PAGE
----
These cohorts can interact and transition ideas via a process of inter-generational and cross-functional dialogue captured through an electronic learning platform and knowledge exchange portal. The concepts developed on the platform can be augmented by live conferences and standing committees led by senior Marine Corps leaders actively listening to, and coordinating with cohort members to manage recommendations for force design for further development among responsible Marine Corps agencies and commands. The role of seniors will be to guide, mentor, and resource the testing of ideas generated by successor generations in continuous campaigns of learning (plural not singular) and not simply initiate or direct change through specialized efforts in ad-hoc cycles that have an uneven track record of capability adoption and meeting timely demand. This cross-generational knowledge management will also serve as a means for talent management. A Marine’s involvement in the force design process could lead to future assignments based on demonstrated interest and relevant contributions to the force design process.

Most importantly, passing some of the responsibility for force design onto younger cohorts of Marines is a way for the Marine Corps to harvest the reservoir of ideas already in the service and turn them into actionable designs for concepts and testing solutions. This will enable the service to stay ahead of adversaries and prepare generations to lead fully resourced forces for each era with a knowledge of what will come next. These cohorts would be the basis for, and creators of, force development and design solutions impacting their generation via a “crowd sourced” but “leader-managed” methodology that would inform institutional choices and force design focus.

This methodology would overcome institutional capacity limits that force the Marine Corps to plan in a sequential era-by-era fashion that potentially misses innovative opportunities that would benefit from earlier investment under a clear conception of their potential. There is ample evidence that talented futurists reside within the ranks who can contribute to force design beyond the current effort.

The Case for an Internal Forum

The Corps prides itself on the inherited legacy of those who came before, but history shows that the challenges the Marine Corps has faced are decidedly generational. Each generation of the Marine Corps needs to develop tactics, techniques, and means that fit the circumstances of their time. How soon should that start in a generation of Marines? Marines are rarely afforded an officially sanctioned opportunity during their career to formally influence the design of the force they will eventually lead. Without a well-managed forum to harvest ideas on force design, the Marine Corps is missing out on the ability to gain and maintain momentum on future concepts and develop means conceived by steady study, debate, analysis, and investment. Thus, the service is effectively decelerating its preparation for future conflict by limiting the number of Marines who can contribute to address future problems and by not having a common platform to proactively consider timely solutions.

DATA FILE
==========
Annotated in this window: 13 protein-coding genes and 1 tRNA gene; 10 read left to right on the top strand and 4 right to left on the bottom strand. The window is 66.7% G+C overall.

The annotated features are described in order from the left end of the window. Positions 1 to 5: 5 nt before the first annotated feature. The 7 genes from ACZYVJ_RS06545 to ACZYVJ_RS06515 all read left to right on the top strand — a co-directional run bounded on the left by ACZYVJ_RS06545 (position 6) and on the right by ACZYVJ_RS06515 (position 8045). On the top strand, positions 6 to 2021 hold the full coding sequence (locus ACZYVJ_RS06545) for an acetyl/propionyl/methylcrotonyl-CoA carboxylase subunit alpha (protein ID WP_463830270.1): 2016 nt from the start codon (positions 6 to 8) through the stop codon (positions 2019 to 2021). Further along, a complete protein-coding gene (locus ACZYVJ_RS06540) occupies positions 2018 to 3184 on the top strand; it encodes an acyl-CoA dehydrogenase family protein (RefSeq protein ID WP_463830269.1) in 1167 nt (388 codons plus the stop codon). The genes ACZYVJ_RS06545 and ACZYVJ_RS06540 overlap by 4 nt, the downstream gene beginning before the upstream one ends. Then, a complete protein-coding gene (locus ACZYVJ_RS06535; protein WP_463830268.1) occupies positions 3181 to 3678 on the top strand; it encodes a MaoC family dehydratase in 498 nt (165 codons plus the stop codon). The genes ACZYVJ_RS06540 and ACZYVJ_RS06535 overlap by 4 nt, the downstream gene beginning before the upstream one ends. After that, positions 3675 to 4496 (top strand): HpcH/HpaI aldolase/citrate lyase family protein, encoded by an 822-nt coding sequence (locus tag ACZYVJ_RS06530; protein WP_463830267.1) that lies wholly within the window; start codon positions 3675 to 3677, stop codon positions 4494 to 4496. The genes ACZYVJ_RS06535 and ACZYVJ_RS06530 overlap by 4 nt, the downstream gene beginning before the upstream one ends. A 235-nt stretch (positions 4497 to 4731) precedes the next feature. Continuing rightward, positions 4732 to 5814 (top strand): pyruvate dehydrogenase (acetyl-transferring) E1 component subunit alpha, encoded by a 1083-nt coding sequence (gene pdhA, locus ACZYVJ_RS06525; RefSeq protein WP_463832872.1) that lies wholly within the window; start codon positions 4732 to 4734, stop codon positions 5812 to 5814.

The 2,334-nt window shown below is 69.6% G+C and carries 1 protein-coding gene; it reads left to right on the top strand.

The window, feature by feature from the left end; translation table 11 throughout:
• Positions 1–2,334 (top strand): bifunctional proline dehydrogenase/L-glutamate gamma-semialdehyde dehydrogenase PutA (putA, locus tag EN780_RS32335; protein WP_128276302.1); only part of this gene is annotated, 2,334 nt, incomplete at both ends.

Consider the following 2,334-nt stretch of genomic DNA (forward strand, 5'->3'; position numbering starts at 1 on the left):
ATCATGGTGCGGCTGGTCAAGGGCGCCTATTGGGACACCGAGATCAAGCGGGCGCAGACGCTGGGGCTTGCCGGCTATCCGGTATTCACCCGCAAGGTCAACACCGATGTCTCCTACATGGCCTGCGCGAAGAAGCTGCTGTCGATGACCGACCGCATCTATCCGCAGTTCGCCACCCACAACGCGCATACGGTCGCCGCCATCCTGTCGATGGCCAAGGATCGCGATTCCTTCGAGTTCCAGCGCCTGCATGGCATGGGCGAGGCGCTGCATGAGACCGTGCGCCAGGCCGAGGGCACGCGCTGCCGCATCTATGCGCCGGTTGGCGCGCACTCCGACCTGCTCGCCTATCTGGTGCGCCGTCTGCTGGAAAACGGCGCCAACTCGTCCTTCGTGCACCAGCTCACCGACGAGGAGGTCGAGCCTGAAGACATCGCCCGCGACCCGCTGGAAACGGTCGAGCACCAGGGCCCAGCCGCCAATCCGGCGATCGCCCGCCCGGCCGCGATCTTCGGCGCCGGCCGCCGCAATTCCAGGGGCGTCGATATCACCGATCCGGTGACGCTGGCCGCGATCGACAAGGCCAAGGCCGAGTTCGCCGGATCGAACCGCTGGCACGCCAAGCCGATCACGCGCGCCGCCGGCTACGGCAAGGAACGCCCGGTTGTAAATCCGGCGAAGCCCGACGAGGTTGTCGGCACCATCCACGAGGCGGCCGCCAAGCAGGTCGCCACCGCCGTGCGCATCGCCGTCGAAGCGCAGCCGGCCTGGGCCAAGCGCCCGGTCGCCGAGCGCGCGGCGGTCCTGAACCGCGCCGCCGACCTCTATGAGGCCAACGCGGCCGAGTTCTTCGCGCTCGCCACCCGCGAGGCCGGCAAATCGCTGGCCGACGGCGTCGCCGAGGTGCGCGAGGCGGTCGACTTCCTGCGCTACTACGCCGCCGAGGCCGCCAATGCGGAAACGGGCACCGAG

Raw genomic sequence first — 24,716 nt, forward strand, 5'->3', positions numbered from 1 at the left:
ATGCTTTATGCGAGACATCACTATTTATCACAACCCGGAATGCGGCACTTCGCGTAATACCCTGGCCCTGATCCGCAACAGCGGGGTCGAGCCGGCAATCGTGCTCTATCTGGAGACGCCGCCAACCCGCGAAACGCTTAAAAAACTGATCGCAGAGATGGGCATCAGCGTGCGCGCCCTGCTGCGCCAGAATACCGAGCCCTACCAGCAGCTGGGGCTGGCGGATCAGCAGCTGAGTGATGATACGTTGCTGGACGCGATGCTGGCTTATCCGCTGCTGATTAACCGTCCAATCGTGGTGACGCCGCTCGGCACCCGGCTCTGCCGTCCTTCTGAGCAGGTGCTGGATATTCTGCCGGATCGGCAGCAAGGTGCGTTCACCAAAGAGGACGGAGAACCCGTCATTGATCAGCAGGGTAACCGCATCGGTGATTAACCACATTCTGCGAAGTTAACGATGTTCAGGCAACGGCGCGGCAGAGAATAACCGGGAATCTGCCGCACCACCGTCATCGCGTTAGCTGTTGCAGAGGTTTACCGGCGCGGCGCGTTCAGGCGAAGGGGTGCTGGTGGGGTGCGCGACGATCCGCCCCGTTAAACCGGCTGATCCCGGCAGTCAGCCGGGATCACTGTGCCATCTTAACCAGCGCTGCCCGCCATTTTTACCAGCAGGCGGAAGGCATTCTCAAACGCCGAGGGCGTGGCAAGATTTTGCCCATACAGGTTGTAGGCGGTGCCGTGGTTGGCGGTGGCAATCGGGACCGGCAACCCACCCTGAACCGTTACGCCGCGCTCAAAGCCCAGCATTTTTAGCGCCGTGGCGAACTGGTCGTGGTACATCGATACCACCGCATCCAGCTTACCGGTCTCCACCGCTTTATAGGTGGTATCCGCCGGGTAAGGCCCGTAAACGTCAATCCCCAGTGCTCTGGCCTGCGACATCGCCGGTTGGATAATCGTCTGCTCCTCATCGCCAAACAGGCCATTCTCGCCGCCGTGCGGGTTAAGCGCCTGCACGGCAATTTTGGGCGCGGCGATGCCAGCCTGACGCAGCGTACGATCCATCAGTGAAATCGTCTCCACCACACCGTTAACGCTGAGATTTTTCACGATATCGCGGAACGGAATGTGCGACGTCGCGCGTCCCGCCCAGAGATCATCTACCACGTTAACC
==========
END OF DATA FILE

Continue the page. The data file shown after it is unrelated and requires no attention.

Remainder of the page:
No forum within the service exists to place those ideas where they can be received, tracked, harvested, and tested for application at the time-horizon in which they will be likely suitable or useful. Instead, Marines have relied on participation in ad-hoc dialogue through informal professional societies to contribute ideas and in professional writing. As for professional writing, there is little correlation between contributing to a public discourse and impact on the direction of the service. Marines interested in force design but kept outside of the formal combat development process are forced to play a waiting game until they are senior enough to introduce their ideas as commanders or are otherwise touched by a campaign of learning effort to support experimentation. Simply put, young Marines do not have a way to contribute their ideas into the force design process. Rather their ideas merely float in the ether of abstract conversation and vigorous, but indifferent, debate. Additionally, the Marine Corps’ force design process is not optimized to incubate ideas over multiple time frames and for extended periods.